It’s an odd bedroom for sure. With a bathroom on one end and a jog with stairs to the main living area on the other, standing in this long, ultra-skinny space, one feels as if one is floating away from the rest of the complex. Plus, to be less esoteric, where will the bed go? No matter, the views to be enjoyed by the new tenants (professional bowlers, maybe?), are quite spectacular.
“It’s a real problematic space,” developer Amit Sofer says. “You’re in the bridge, but the option was to demolish this, which would’ve cost more, and lose the space. The thing is, every unit in all of our buildings is different, so that’s what gives the architects all kinds of problems – and free reign to create.”
Perhaps that’s why the St. Joseph’s Hospital campus in Peterborough, Ont.’s East City neighbourhood changed hands three times after being offered for sale in the mid-2000s before Mr. Sofer’s TVM Group purchased it in late 2009. Ask any structural engineer, developer, or architect, and you’ll get the collective Greek Chorus: Purpose-built, utilitarian buildings, such as churches or grain silos, do not convert easily to other uses, especially warm-and-cozy residential.
So, this hodge-podge of buildings, bridges, tunnels and additions to buildings – which range in age from 1922 to the 1970s – could’ve been an architectural dog’s breakfast in the wrong hands. Instead, Jonathan King of BNKC Architects (Phases 4 and 5), and Paul Shields (Phases 1 to 3) have created an inviting, thriving complex of 21st-century rental apartments. And Mr. Sofer and Mr. King are now offering an ownership opportunity vis-à-vis the soon-to-rise, nine-storey tower, East City Condos, at the northeast corner of the site.
To wit, a walkabout of two of the buildings – one complete and the other ready in December – rewards the eye with features that are easy to spot, such higher-than-average ceilings, deep windowsills, LED pot lights and luxury bathrooms and kitchens. Look a little closer, however, and the keen aficionado can identify the various challenges that have been overcome: flooring changes that have been smoothed; odd room sizes that have been massaged into domesticity, and too-wide hallways (so that two gurneys could pass in either direction) that now allow for multiple bicycle storage inside the unit, and, outside, undulating walls that add visual interest.
Where possible, vintage items, such as terrazzo stairways and the oldest operating elevator in the city of Peterborough, have been retained.
A walk through the basement of the under-construction building, where original plaster walls, door openings and scarred quarry tile floors are on offer, and one gets the sense of just how much work has been done elsewhere, and why other developers shied away. “Down here we had to remove a lot of structural walls, so we had to install a lot of structural beams. It was fairly complex down here,” Mr. Sofer says.
“The City really wanted the properties to be brought back to life rather than demolished,” he says, “so they came up with a suite of community incentive programs – waiver of development charges and things like that – that in the absence of I don’t think we would’ve been able to make these projects work.”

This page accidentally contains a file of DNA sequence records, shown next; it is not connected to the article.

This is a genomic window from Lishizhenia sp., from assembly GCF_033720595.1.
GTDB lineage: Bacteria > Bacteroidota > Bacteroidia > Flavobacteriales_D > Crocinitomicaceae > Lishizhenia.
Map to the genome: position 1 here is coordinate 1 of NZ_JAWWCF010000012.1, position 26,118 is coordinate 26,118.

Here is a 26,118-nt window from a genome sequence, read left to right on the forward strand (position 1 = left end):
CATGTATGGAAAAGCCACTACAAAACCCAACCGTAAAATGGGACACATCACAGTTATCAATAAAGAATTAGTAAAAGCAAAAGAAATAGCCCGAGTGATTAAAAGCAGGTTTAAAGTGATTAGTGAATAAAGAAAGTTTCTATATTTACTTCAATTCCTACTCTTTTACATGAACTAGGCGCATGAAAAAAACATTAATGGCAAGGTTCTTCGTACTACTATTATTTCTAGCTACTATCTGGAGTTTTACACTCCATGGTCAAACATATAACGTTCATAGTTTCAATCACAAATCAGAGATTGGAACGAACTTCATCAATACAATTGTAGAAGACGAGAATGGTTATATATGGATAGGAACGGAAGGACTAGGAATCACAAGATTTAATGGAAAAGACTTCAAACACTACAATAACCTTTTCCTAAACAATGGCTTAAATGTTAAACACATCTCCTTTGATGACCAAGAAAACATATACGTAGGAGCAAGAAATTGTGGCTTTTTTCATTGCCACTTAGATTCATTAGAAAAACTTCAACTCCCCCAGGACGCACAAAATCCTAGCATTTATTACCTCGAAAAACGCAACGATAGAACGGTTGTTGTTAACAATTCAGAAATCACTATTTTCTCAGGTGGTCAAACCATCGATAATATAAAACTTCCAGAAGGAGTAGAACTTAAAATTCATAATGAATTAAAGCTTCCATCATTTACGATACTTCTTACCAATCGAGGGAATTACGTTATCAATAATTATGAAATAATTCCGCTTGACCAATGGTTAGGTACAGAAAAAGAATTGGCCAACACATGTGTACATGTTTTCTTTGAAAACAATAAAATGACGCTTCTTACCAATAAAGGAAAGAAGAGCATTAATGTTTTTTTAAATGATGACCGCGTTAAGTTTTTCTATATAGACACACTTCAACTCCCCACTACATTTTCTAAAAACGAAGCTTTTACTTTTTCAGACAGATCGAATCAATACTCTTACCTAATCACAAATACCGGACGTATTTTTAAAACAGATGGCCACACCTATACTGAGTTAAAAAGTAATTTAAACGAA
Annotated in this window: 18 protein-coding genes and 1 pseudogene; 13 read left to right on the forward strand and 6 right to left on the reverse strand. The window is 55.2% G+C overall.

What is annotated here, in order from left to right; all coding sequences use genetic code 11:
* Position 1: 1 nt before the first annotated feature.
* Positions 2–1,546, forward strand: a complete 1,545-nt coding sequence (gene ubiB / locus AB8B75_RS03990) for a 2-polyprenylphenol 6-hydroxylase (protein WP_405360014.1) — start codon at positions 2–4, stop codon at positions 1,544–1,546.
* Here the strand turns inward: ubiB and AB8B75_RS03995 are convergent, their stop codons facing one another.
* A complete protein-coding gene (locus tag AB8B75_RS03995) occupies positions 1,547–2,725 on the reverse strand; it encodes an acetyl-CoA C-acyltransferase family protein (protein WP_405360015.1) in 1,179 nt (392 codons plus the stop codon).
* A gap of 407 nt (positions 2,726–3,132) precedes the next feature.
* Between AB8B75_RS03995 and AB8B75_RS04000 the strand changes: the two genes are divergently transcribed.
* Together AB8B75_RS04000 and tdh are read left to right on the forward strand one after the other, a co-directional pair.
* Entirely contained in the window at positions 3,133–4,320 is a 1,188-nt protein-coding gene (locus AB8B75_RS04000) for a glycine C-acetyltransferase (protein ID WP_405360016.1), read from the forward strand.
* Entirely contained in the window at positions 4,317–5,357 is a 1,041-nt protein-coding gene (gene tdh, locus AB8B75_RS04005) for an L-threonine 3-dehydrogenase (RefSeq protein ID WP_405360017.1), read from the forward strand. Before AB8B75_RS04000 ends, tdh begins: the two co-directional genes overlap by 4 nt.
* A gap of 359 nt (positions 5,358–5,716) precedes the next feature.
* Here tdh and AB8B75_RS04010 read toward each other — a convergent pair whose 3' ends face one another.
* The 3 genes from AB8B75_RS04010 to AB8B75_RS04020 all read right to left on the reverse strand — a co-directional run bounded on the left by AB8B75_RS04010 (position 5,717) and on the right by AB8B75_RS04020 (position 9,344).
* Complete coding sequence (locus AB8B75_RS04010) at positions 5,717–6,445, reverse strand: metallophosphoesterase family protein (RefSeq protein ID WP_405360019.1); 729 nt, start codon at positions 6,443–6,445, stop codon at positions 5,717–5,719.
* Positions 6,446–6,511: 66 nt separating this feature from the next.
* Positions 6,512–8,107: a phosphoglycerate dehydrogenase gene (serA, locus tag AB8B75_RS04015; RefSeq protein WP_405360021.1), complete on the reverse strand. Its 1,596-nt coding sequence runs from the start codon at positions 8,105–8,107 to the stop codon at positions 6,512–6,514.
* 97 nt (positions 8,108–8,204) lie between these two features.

“I think what’s also made this possible is that Amit is prepared to get his hands dirty,” Mr. King says, “and has gotten his hands dirty in making sure that every single brick that could be retained is retained. … He has a vested interest in maintaining the fabric of this community.”
Mr. Sofer also has an interest in helping the less fortunate and those with mobility challenges. Even before he and his team got to work on the two-hectare hospital property, his company was transforming surplus schools and vacant commercial buildings into homes for the Canadian Mental Health Association and victims of domestic violence. When it came time for Phase One at St. Joe’s, the 1947 Nurse’s Residence, the building was transformed into 30 fully-accessible suites (wide corridors, roll-under sinks, roll-in showers, etc.) and the ground floor was leased to Community Care Peterborough, which runs the local Meals on Wheels among other services.
Other uses would’ve brought in more money, so why do it? “Writing a cheque has been the easy way out of our social obligations, and we never really felt good about the efficiency with which that money was dispensed,” Mr. Sofer explains. “We service both ends of the marketplace, and it gives us our balance.”
When Phase 4 is completed, Mr. Sofer will have created 159 accessible and luxury rentals to a city that had precious few. Phase 5, the condo, will add 93 ownership units to the mix, plus a coffee shop on the ground floor. Eventually, the site’s old power plant will be transformed into something special. And, most importantly, what was once a proud health care community will have become a proud community of individuals, many with personal ties to the buildings they inhabit.
“We’ve had lots of connection with the original Sisters of St. Joseph. … They still come in and they walk through to see what our finished product looks like,” Mr. Sofer says. "And everyone who works for us was born in one of these buildings, pretty much, [or] were there when they broke their leg, [or] their uncle passed away in that room.
“So we are proud to preserve it.”
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